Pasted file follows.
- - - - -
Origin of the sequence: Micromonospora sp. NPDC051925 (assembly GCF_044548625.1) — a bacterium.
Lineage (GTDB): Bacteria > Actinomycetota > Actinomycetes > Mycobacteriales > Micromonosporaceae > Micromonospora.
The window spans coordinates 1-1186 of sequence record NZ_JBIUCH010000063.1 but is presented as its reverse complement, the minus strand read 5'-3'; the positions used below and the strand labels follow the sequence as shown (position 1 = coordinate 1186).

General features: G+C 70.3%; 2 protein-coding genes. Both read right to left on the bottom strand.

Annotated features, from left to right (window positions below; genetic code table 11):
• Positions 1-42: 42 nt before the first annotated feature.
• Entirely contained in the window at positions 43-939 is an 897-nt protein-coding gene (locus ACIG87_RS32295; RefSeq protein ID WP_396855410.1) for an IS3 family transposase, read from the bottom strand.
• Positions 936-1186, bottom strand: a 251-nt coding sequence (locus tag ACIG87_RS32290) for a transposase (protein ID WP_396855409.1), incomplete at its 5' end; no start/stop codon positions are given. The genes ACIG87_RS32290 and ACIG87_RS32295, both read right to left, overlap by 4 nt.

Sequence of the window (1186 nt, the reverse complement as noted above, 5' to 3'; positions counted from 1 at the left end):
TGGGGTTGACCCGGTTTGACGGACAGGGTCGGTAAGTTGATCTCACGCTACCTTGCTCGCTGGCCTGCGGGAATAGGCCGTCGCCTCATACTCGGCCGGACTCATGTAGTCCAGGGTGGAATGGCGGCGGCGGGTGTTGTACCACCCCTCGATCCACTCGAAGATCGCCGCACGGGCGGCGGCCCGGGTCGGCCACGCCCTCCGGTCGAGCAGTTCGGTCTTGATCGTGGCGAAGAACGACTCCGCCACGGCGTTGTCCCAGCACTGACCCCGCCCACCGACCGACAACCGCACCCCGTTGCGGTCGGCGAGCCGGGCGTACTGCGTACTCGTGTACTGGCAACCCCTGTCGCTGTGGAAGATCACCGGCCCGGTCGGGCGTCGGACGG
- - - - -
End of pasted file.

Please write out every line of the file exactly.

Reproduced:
Origin of the sequence: Micromonospora sp. NPDC051925 (assembly GCF_044548625.1) — a bacterium.
Lineage (GTDB): Bacteria > Actinomycetota > Actinomycetes > Mycobacteriales > Micromonosporaceae > Micromonospora.
The window spans coordinates 1-1186 of sequence record NZ_JBIUCH010000063.1 but is presented as its reverse complement, the minus strand read 5'-3'; the positions used below and the strand labels follow the sequence as shown (position 1 = coordinate 1186).

General features: G+C 70.3%; 2 protein-coding genes. Both read right to left on the bottom strand.

Annotated features, from left to right (window positions below; genetic code table 11):
• Positions 1-42: 42 nt before the first annotated feature.
• Entirely contained in the window at positions 43-939 is an 897-nt protein-coding gene (locus ACIG87_RS32295; RefSeq protein ID WP_396855410.1) for an IS3 family transposase, read from the bottom strand.
• Positions 936-1186, bottom strand: a 251-nt coding sequence (locus tag ACIG87_RS32290) for a transposase (protein ID WP_396855409.1), incomplete at its 5' end; no start/stop codon positions are given. The genes ACIG87_RS32290 and ACIG87_RS32295, both read right to left, overlap by 4 nt.

Sequence of the window (1186 nt, the reverse complement as noted above, 5' to 3'; positions counted from 1 at the left end):
TGGGGTTGACCCGGTTTGACGGACAGGGTCGGTAAGTTGATCTCACGCTACCTTGCTCGCTGGCCTGCGGGAATAGGCCGTCGCCTCATACTCGGCCGGACTCATGTAGTCCAGGGTGGAATGGCGGCGGCGGGTGTTGTACCACCCCTCGATCCACTCGAAGATCGCCGCACGGGCGGCGGCCCGGGTCGGCCACGCCCTCCGGTCGAGCAGTTCGGTCTTGATCGTGGCGAAGAACGACTCCGCCACGGCGTTGTCCCAGCACTGACCCCGCCCACCGACCGACAACCGCACCCCGTTGCGGTCGGCGAGCCGGGCGTACTGCGTACTCGTGTACTGGCAACCCCTGTCGCTGTGGAAGATCACCGGCCCGGTCGGGCGTCGGACGG